• Every circumstance involving hiking or camping in which weight is not a consideration


  1. What Is the Footprint of a Tent? A footprint is a ground sheet that is molded to the contour of your tent and serves as a barrier between the floor of your tent and the ground. What Is the Purpose of a Footprint? A footprint is a piece of rubber that protects the bottom of your tent from damage. When placed between your tent and the ground, it works as a barrier, keeping moisture and cold from getting into your tent. Is It Really Necessary To Bring A Tent When Backpacking? When hiking, you do not need to leave a trace. A footprint, on the other hand, will extend the life of your tent by preventing moisture and cold from entering the tent and is very light in comparison. Footprints may be used for a variety of additional functions while hiking or camping, such as a rain tarp, a gear sorting station, wind protection, a picnic blanket, and other things. In Your Opinion, What Is The Best DIY Tent Footprint? Tyvek and Polycro are two inexpensive and lightweight materials that may be used to create your own imprints. Compared to Tyvek, Polycro is considerably lighter and less durable, but it is also more costly and more delicate. Tyvek is more durable and less expensive. Both variants are water-resistant.

Is it really worth it to have a tent footprint? We believe this to be true.

Why Use Tent (Ground Cloth) Footprint 2020

Tent footprints, which are occasionally provided by the manufacturer and have the same shape as the tent’s floor, are a nice touch. Ground cloths, on the other hand, are constructed of insulating material and weigh a fraction of the weight and expense of a traditional tarp. For the same reason, tent footprints and ground cloths are utilized in the same way.

They both contribute to the prevention of dirt, wetness, and sharp items from penetrating the tent’s floor. Ground cloths are our preferred method of camping since they are completely adjustable to meet your specific needs.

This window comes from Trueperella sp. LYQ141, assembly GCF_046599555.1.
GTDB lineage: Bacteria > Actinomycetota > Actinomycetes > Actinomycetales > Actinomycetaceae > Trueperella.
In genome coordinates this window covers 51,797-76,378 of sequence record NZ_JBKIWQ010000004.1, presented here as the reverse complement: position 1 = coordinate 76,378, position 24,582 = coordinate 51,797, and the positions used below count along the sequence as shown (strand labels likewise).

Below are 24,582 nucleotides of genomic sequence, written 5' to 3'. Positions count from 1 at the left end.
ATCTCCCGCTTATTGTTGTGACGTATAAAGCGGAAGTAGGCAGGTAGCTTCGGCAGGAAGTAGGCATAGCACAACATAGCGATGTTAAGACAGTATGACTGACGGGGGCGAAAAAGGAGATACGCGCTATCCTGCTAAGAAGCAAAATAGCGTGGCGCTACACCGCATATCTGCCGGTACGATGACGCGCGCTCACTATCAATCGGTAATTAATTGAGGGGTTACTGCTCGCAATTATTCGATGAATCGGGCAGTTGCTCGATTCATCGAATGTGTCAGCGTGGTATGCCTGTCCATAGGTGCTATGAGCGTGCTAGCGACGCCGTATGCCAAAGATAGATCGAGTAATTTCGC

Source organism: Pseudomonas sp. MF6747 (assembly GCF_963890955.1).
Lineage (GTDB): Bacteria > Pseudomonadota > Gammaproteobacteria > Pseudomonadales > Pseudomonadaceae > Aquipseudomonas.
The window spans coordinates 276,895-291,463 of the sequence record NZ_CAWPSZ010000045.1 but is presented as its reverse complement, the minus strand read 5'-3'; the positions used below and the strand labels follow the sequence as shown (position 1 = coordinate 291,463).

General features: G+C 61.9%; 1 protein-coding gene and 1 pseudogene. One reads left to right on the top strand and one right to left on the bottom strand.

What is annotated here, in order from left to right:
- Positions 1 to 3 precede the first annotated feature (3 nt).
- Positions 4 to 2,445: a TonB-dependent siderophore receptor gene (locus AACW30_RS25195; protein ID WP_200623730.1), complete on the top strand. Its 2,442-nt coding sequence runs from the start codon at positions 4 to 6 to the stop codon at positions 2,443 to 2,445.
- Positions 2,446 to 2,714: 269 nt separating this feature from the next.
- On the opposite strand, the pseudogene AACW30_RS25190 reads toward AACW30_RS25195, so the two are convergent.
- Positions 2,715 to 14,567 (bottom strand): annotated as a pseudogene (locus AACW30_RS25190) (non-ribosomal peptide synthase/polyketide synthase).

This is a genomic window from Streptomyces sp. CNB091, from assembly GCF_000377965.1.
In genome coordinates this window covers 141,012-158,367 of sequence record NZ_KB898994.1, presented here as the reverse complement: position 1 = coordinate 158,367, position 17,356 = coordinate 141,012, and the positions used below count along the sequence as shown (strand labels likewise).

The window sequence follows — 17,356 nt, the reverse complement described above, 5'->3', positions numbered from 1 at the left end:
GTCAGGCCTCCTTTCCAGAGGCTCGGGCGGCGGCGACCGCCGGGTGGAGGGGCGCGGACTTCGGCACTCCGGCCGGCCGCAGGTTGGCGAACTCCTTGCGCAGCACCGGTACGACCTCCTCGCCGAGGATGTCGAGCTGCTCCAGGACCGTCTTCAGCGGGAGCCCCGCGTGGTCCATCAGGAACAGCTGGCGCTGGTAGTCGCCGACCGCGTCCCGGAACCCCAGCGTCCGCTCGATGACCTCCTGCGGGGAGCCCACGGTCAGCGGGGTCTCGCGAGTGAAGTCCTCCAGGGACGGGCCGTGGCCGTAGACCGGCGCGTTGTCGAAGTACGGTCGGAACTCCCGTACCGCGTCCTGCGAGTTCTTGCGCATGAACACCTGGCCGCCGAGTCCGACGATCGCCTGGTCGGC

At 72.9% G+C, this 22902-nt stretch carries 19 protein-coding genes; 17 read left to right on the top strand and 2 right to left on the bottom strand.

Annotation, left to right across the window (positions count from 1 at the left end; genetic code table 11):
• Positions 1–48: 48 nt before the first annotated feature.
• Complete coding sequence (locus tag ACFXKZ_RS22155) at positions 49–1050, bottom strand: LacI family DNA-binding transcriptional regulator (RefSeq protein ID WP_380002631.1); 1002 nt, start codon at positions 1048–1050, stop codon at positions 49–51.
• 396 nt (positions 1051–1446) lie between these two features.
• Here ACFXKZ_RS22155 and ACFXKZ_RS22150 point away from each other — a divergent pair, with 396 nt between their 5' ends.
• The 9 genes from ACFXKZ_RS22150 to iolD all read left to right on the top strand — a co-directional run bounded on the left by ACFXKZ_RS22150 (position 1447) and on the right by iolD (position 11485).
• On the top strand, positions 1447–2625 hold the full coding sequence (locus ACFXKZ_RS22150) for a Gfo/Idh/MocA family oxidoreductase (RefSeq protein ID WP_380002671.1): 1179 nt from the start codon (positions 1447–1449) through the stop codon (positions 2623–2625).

Do I Need a Tent Footprint?

Is it vital to have a tent footprint while going camping? The answer is a categorical no! Footprints, on the other hand, have been shown to increase the longevity of the tent’s floor. Going camping during inclement weather? Do you have a chilly night’s sleep? While sleeping, tent footprints prevent further moisture from entering the sleeping space and assist in the loss of body heat through the ground, both of which are significant advantages. People frequently choose to construct their own ground cloth in order to save money on the expense of purchasing a footprint.

See also:  Why Does My Tent Feel Sticky

How Big Should the Tent Footprint Be?

The actual volume of your tent’s footprint or ground cloth is determined by the size and form of the tent and is measured in cubic feet. Upon completion of the set-up, the footprint should be cut or tucked under the outer border of the shelter. The entire length and width should be less than the height and width of your tent floor. If it rains, the water will not flow off the cloth and onto your sleeping space, but will instead soak into the ground beneath the fabric. Ideally, the size should be a few inches less than the floor of the tent.

Which Side is Up?

The process of getting everything set up is really straightforward. People, on the other hand, are frequently perplexed by the side of the item that is set on the ground. The majority of the time, technical fabrics are used to construct tent footprints (such as Silnylon). One side of the material has been coated (shiny), while the other has been left untreated (dull). The bright side is the sky, and the dull side is the dirt. You will be able to extend the life of the fabric coating in this manner.

Make (MYOG) a Cheap Ground Cloth

Visiting the hardware shop will suffice to create a low-cost (DIY) ground cloth for your project. Simply cut a piece of Tyvek that is slightly larger than the floor of your tent and you’re ready to go. Return home and pitch your tent in the backyard. Afterwards, you put out the tyvek material on top of it and set up the tent within. Make a few marks using a pen or a pencil to indicate your location. Remove the tent and make a few cuts inside the lines you’ve drawn. As a result, the overall footprint of the ground fabric is less than the footprint of the tent floor.

Luxe Tyvek Tent Floors (also known as luxury Tyvek tent floors)

6 Reasons You Need To Buy A Tent Footprint